Initially, TRADOC focused on an active-defense model for thwarting Soviet forces. This model relied on technological development, improved training, and combined arms effects to counter the lethality of Soviet weaponry and to prevail on a battlefield “where tempo and destruction of material would dramatically surpass that of previous wars.” Established as US Army doctrine in the 1976 version of FM 100-5, the concept was criticized by some for its defensive orientation and dependence on firepower and attrition rather than maneuver warfare.[2]

As Gen. Donald A. Starry took command of TRADOC in 1977, he began to reconsider elements of the 1976 doctrine. Having just completed an assignment as the V Corps Commander in Germany, Gen. Starry was particularly interested in the Soviet threat to the Fulda Gap region. As one of three potential main routes for a Soviet advance through Europe, this region was of particular strategic importance. In considering the operational problem, Gen. Starry keyed in on the need to expand beyond the main battle area with a focus on 2nd echelon and deeper targets, limiting Soviet advancement and opening up opportunities for offensive action. The US and our NATO partners would rely on airpower beyond the main battle area to target forces, logistical support, and Soviet command-and-control nodes.

While this may seem a bit elementary today, the air-to-ground integration in the 1970s rested on a foundation of close air support in the main battle area and air interdiction (AI) beyond the battle area—the two battlespaces were separated both in geography and in responsibility. The Army owned the close fight and the Air Force owned the deep fight. However, as the commander of Tactical Air Command, Gen. Wilbur “Bill” Creech, worked with TRADOC to solve this complex problem, the concepts of battlefield air interdiction (BAI) and the fire support coordination line (FSCL) emerged. With the adoption of these two doctrinal initiatives, the battlespace between the Army and Air Force was no longer a solid line of demarcation but, instead, a line that required some level of coordination with the other Service before striking targets (Example: If the Army were to strike targets past the FSCL, it would need to coordinate with the Air Force. For the Air Force, the opposite was true inside the FSCL.). This arrangement provided a codified method to attack enemy forces in the gray area between CAS and AI. In an effort to classify this type of doctrinal solution to an extended, integrated battlefield Gen. Starry chose the term AirLand Battle (Fig. 1 and Fig. 2).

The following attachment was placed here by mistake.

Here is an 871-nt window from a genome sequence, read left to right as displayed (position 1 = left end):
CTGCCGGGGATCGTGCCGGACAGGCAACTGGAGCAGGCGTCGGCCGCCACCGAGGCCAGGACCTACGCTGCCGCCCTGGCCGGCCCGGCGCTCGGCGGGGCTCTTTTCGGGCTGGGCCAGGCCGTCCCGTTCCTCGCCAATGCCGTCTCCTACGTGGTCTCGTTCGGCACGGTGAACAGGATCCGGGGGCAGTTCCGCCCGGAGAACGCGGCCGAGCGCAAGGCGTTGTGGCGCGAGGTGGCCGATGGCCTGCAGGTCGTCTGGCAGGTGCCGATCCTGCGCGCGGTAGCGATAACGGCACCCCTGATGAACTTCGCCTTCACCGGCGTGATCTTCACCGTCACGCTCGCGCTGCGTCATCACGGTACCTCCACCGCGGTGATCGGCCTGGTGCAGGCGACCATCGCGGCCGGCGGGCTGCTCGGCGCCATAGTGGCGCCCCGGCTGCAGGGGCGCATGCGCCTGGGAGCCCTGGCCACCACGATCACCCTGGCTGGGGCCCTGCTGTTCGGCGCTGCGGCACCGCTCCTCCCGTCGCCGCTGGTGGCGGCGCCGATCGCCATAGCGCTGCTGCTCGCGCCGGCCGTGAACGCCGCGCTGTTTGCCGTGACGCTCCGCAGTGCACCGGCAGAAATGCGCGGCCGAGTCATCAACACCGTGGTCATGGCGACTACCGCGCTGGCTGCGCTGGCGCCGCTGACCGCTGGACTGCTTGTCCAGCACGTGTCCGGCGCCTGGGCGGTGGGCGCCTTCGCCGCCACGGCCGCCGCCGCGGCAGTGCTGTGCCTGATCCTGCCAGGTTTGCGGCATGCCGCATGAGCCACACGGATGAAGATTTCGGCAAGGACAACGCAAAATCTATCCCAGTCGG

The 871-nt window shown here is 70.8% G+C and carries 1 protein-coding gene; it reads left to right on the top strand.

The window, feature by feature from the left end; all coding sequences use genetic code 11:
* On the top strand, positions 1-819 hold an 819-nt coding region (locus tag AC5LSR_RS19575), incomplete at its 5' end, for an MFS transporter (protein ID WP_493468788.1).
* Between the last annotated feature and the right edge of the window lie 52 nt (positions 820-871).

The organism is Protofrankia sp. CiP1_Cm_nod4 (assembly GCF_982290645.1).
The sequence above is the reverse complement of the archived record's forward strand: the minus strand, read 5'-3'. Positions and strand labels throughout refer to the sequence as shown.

Figure 1. Application of Allied Air Power Versus the Soviet Offensive Operations

HQ TRADOC Air-Land Programs Office has formulated a chart that depicts Soviet echeloning in offensive operations and where Allied air power may be applied. As the accompanying chart portrays, there are a number of first and second echelons in the Soviet scheme of operations. Obviously, Allied air power will be applied to the depth of the battlefield and may include the friendly side of the forward edge of the battle area (FEBA) which is not shown here.

The chart attempts to draw relationships between commonly used air power terms and Soviet offensive deployments to facilitate inter-Service communications. Use of common terms between planners, operators, etc., would enhance precision when communicating.

In the chart definition of close combat, the term land weapons was a misprint; it should have been hand weapons. Approximately 5,000 copies of the chart have been printed and distributed throughout the Army and Air Force. The documents in parenthesis at the end of each definition are references used to formulate the above statements and are not in all cases direct quotes.

†  HQ TRADOC Air Land Programs Office, TAC-TRADOC ALFA Air Land Bulletin, (Langley AFB, VA: 1978), Bulletin # 78-2.

Figure 2. Application of Allied Air Power Versus the Soviet Defensive Operations

HQ TRADOC Air-Land Programs Office formulated a chart that depicts Soviet echeloning in defensive belts and where Allied air power may be applied. The accompanying chart portrays two belts, obviously this chart cannot depict all the defensive belts since the Soviets normally defend in depth. As we attack, air power will be used in succession on each belt. We do not anticipate using large amounts of air power to attack forces in the security zone because the Soviets normally deploy small reconnaissance units there.

The chart attempts to draw a relationship between commonly used air power terms and Soviet defensive deployment to facilitate inter-Service communications. Use of common terms and areas of application would enhance precision when communicating.

Approximately 5,000 copies of this chart have been printed and distributed throughout the Army and Air Force. The documents in parenthesis at the end of each definition are references used to formulate the above statement and are not in all cases direct quotes.

  HQ TRADOC Air Land Programs Office, TAC-TRADOC ALFA Air Land Bulletin, (Langley AFB, VA: 1978), Bulletin # 78-3.